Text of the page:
Enabling SELinux in an application #selinux
I am with The Middleby Corporation. We manufacture a wide variety of commercial ovens, ice machines, coffee brewers, microwaves, soft-serve machines and virtually anything you’d find in a commercial restaurant kitchen. Much of our equipment has a touch-screen display on it – often 4.3” to 10.1” in size. This is part of an embedded control system that includes a separate I/O board to talk to motors, heating elements, etc. The touch-screen control are most often running Yocto Linux with a QT or similar application running on top of Linux. Recently, we have been asked to explore enabling SELinux security provisions in our applications. In speaking with several of our vendors, they all indicated they don’t generally need to enable SELinux and have never done so in the past.
I now know what SELinux is, but I can’t get a good answer if it even is needed to be enabled on a touch-screen application on equipment that a 16 year old kid generally operates. We often do have USB ports on our equipment for software updates and some is connected to the internet as well, but I still don’t see how the security access provisions in SELinux are needed for our application.
Rudolf J Streif
There is no simply answer to your question. Most generally
speaking any type of security, not just for computers and embedded
systems, is a tradeoff between risk and cost.
The fact that your appliances have USB ports and are potentially connected to the Internet makes them vulnerable for attacks. They can potentially be used to gain access to your appliances, put malicious software on them, potentially damage them. be used as bots for cyber attacks, etc. An expert and embedded security can assess the risk by examining your appliances, software etc. You only can assess the risk for your business and the business of your customers. What will it mean for a customer and your business if multiple appliances are hacked and not functioning anymore and the customer cannot deliver their product and services possibly for days until you are able to reinstall the software? What does that mean for your business if that happens at many of your customers' locations at the same time?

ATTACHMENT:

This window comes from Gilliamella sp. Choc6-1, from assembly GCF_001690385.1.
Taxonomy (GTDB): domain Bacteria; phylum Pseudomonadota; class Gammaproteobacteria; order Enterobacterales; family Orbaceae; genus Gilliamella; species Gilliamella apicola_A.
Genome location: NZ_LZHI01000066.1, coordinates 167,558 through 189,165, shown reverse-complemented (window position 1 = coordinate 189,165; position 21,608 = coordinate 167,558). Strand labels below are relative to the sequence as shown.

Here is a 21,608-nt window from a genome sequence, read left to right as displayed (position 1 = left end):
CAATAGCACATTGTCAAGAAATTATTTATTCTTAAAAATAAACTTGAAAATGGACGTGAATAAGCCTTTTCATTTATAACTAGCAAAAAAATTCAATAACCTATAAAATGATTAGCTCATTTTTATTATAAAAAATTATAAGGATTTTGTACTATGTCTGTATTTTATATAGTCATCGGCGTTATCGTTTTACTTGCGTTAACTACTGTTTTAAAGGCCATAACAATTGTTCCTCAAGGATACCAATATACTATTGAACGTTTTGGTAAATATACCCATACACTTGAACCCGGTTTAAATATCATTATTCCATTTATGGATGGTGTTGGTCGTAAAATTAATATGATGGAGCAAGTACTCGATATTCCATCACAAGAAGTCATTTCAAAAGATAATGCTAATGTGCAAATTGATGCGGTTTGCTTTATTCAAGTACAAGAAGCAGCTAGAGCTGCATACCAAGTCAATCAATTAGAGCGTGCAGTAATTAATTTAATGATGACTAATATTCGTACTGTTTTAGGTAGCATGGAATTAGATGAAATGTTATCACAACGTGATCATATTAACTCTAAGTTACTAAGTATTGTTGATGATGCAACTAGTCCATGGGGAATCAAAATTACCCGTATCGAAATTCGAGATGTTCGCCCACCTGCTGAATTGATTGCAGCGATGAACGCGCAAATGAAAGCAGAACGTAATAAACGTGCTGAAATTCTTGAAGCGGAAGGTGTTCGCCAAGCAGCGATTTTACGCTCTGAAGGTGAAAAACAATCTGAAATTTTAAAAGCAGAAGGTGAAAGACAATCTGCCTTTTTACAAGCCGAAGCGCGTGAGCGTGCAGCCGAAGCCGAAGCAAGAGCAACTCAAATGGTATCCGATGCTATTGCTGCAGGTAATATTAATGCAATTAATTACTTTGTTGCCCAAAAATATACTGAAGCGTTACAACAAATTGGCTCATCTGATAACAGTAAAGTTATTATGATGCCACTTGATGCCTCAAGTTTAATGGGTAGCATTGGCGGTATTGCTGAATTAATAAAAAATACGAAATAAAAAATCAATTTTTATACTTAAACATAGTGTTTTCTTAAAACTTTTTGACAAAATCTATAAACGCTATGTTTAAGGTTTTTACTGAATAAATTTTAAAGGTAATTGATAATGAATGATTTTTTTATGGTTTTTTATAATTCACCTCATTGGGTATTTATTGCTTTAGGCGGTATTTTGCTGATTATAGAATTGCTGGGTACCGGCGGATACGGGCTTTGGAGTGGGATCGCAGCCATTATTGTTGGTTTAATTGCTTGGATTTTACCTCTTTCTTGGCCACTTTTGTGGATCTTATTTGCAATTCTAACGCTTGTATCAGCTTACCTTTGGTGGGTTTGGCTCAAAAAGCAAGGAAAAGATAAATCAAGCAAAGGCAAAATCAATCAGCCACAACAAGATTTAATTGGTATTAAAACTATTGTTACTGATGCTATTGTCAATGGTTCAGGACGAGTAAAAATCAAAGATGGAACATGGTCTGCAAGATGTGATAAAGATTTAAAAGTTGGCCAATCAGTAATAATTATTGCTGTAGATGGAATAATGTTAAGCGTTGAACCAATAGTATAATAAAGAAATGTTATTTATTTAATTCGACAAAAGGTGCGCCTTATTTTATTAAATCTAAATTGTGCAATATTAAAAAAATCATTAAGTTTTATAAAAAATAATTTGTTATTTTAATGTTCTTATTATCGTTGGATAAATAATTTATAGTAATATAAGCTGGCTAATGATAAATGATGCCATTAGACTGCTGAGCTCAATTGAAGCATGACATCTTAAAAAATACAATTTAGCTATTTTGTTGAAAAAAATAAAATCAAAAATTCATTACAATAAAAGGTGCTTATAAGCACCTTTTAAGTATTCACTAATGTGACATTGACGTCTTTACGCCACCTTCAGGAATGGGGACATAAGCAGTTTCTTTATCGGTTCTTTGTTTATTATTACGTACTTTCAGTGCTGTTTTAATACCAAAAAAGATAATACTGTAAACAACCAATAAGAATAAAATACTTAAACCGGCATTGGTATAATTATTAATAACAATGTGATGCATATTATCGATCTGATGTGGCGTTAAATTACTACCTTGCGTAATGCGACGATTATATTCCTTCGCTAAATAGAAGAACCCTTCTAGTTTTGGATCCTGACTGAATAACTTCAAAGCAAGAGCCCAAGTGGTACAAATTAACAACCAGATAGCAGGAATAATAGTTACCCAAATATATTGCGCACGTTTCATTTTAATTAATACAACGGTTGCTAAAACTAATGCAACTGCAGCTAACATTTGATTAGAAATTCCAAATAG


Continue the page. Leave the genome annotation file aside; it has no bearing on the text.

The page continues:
It does not need to be professional hackers that are out for financial gain doing that. Your proverbial 16 year old kid operating the equipment could be an aspiring embedded systems engineer who is curious about what's behind the scenes of the appliances.
It's never a bad idea to think about security for your embedded systems. Having done a whole lot deal of embedded systems in automotive and explicitly for securing content and devices for digital television I can only advise you to take it seriously. It's better to be proactive then reactive. Bad embedded systems security practices are all around. Just because your vendors have not done it does not really mean anything.
SELinux is only one consideration. There are other things that go into hardening an embedded system.
On 4/21/20 11:50 AM, Cguerin@... wrote:
-- ----- Rudolf J Streif CEO/CTO ibeeto +1.855.442.3386 x700
On 4/21/20 11:50 AM, Cguerin@... wrote:
I am with The Middleby Corporation. We manufacture a wide variety ofGenerally devices having ports, or being connected to Internet can
become a door to your network and cause some serious damage, so you
sould assess the security needs for your devices, I would think. As far
as technologies needed to achieve security needs SELinux is one of many
options, you have apparmor, tomoyo, and other MAC technologies, and I
would think you should do some experiments to see which of these will
fit your needs to manage MAC. Then there are other methods to address
Lastly, I'm not a programmer. I manage the business end of all ofI would think you need security, SELinux is one cog in the wheel and
there are other options, I would think doing some proof of concept
within your setups after you have done some security analysis, would be
the steps to take.